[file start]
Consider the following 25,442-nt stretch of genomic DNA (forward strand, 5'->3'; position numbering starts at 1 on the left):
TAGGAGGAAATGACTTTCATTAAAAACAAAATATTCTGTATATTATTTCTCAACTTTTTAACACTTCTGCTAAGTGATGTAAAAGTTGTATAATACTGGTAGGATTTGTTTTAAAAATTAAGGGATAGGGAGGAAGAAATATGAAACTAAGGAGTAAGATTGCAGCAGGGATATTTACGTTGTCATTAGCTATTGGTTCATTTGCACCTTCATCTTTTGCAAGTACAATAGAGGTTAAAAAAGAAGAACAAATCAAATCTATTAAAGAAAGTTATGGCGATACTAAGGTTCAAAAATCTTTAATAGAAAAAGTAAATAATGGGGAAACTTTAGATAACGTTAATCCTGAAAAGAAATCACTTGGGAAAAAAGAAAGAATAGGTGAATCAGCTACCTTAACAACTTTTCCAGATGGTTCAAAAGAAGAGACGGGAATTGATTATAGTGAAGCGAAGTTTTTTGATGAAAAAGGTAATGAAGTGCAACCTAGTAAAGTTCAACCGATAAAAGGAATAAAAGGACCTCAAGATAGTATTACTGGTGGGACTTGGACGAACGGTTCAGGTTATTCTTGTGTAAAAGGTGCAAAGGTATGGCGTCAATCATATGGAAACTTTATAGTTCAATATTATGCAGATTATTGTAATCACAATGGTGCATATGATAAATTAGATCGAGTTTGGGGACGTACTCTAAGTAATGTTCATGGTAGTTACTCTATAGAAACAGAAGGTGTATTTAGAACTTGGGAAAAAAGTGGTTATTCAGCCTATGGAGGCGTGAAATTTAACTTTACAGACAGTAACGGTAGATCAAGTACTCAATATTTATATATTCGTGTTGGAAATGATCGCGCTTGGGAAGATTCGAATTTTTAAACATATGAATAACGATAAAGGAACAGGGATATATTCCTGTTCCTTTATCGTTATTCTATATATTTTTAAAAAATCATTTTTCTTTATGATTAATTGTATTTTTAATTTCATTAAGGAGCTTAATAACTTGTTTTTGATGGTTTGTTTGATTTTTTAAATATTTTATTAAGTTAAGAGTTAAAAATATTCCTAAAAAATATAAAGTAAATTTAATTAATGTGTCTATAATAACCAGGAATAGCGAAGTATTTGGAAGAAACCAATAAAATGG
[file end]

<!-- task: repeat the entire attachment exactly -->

Consider the following 25,442-nt stretch of genomic DNA (forward strand, 5'->3'; position numbering starts at 1 on the left):
TAGGAGGAAATGACTTTCATTAAAAACAAAATATTCTGTATATTATTTCTCAACTTTTTAACACTTCTGCTAAGTGATGTAAAAGTTGTATAATACTGGTAGGATTTGTTTTAAAAATTAAGGGATAGGGAGGAAGAAATATGAAACTAAGGAGTAAGATTGCAGCAGGGATATTTACGTTGTCATTAGCTATTGGTTCATTTGCACCTTCATCTTTTGCAAGTACAATAGAGGTTAAAAAAGAAGAACAAATCAAATCTATTAAAGAAAGTTATGGCGATACTAAGGTTCAAAAATCTTTAATAGAAAAAGTAAATAATGGGGAAACTTTAGATAACGTTAATCCTGAAAAGAAATCACTTGGGAAAAAAGAAAGAATAGGTGAATCAGCTACCTTAACAACTTTTCCAGATGGTTCAAAAGAAGAGACGGGAATTGATTATAGTGAAGCGAAGTTTTTTGATGAAAAAGGTAATGAAGTGCAACCTAGTAAAGTTCAACCGATAAAAGGAATAAAAGGACCTCAAGATAGTATTACTGGTGGGACTTGGACGAACGGTTCAGGTTATTCTTGTGTAAAAGGTGCAAAGGTATGGCGTCAATCATATGGAAACTTTATAGTTCAATATTATGCAGATTATTGTAATCACAATGGTGCATATGATAAATTAGATCGAGTTTGGGGACGTACTCTAAGTAATGTTCATGGTAGTTACTCTATAGAAACAGAAGGTGTATTTAGAACTTGGGAAAAAAGTGGTTATTCAGCCTATGGAGGCGTGAAATTTAACTTTACAGACAGTAACGGTAGATCAAGTACTCAATATTTATATATTCGTGTTGGAAATGATCGCGCTTGGGAAGATTCGAATTTTTAAACATATGAATAACGATAAAGGAACAGGGATATATTCCTGTTCCTTTATCGTTATTCTATATATTTTTAAAAAATCATTTTTCTTTATGATTAATTGTATTTTTAATTTCATTAAGGAGCTTAATAACTTGTTTTTGATGGTTTGTTTGATTTTTTAAATATTTTATTAAGTTAAGAGTTAAAAATATTCCTAAAAAATATAAAGTAAATTTAATTAATGTGTCTATAATAACCAGGAATAGCGAAGTATTTGGAAGAAACCAATAAAATGG